National Geographic : 1967 Jan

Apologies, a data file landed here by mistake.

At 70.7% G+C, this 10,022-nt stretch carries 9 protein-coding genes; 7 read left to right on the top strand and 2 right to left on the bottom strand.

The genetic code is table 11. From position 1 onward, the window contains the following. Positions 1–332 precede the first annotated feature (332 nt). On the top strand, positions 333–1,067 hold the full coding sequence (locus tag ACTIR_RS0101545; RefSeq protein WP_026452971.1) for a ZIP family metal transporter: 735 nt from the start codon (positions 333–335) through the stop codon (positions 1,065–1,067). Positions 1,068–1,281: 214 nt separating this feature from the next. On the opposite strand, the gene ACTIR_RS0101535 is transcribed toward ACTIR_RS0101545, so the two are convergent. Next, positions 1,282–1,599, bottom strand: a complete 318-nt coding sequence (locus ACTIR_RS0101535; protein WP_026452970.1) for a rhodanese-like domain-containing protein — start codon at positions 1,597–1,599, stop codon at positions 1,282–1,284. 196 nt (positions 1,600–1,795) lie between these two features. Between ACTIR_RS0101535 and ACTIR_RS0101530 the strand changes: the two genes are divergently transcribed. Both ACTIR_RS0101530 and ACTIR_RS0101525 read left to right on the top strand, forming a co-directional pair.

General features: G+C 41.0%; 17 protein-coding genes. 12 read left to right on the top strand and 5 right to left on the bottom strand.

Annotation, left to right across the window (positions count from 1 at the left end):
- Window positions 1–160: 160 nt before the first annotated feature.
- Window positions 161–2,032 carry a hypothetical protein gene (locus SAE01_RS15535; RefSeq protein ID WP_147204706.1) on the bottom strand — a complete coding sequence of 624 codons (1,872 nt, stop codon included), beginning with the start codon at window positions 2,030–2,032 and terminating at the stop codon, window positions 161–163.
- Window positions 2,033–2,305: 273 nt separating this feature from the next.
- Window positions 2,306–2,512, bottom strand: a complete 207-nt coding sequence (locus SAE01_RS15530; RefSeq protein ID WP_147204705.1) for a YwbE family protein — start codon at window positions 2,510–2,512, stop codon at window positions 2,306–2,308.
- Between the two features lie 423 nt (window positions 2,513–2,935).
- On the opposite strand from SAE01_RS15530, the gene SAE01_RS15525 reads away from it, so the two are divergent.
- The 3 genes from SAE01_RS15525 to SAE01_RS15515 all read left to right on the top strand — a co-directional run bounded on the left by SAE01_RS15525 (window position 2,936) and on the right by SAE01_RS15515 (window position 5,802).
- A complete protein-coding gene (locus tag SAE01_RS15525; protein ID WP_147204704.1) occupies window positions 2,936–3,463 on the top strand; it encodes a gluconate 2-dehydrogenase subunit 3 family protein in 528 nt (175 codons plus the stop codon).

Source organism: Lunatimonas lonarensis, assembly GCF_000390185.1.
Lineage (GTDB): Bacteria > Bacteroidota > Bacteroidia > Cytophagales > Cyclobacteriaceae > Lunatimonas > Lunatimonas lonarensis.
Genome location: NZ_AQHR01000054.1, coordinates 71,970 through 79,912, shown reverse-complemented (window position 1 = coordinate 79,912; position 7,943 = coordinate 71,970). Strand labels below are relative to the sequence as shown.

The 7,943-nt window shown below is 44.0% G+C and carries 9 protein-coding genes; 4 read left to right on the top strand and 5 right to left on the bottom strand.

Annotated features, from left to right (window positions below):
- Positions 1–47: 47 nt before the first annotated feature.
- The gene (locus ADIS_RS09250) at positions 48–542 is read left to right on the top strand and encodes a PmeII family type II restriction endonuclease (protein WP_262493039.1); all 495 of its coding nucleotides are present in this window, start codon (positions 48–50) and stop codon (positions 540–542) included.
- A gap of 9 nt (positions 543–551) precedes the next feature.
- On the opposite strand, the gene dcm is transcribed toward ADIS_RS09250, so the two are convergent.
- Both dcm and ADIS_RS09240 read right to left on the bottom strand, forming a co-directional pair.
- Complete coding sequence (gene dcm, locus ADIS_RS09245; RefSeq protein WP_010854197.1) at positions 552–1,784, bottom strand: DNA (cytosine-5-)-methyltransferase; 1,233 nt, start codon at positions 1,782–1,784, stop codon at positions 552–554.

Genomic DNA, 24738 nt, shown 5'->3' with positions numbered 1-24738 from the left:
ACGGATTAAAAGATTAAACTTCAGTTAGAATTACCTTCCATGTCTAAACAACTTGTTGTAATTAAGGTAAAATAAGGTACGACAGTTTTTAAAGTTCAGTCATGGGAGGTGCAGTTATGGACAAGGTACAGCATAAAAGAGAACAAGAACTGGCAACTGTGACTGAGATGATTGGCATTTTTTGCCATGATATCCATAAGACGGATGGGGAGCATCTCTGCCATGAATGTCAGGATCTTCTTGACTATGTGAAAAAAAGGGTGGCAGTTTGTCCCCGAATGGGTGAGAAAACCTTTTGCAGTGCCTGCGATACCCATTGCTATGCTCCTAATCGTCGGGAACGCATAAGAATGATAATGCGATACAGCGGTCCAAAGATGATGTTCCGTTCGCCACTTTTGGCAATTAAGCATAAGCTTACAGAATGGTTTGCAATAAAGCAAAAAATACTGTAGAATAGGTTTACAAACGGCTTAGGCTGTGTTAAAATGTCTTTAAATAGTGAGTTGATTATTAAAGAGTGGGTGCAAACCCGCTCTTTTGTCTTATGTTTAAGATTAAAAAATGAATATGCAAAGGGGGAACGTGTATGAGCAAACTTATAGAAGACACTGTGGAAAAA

than twice the average for West Pakistan, falls on the slopes and valley floor of Swat. Thus the state exports wheat and honey to the hungrier regions southward. I finished my visit to the west wing by fly ing almost as far north as you can go in Pak istan, where mighty peaks, 60 of them more than 22,000 feet high, ring the mountain val leys of Gilgit. Gilgit lies in the north of what the Pakistanis call Azad-or Free-Kashmir, that portion of the disputed state which re- mained in Pakistan's possession when Indian and Pakistani troops laid down their arms in 1949 under United Nations supervision.* The turboprop planes linking Gilgit with the outer world zigzag through chasms be tween jagged peaks on a flight that gives even the hardiest traveler a few bad moments. Nanga Parbat shrouds its 26,660-foot summit behind an all-but-perpetual cloud cover, yet *See "The Emperor's Private Garden: Kashmir," by Nigel Cameron, GEOGRAPHIC, November, 1958. EKTACHROME(OPPOSITE) BY GEORGEAND CLAIRE LOUDEN; KODACHROMEBY ALBERT MOLDVAY(Q N.G.S . "House of Joy," as Shalimar means, has been a wellspring of delight since Emperor Shah Jahan laid out the garden in Lahore in the 17th century. The famed builder of India's Taj Mahal ordered marble pavilions, brick walkways, and trees of many varieties. Modern Pak istanis, like royalty of yesteryear, saunter amid plashing fountains of the public park.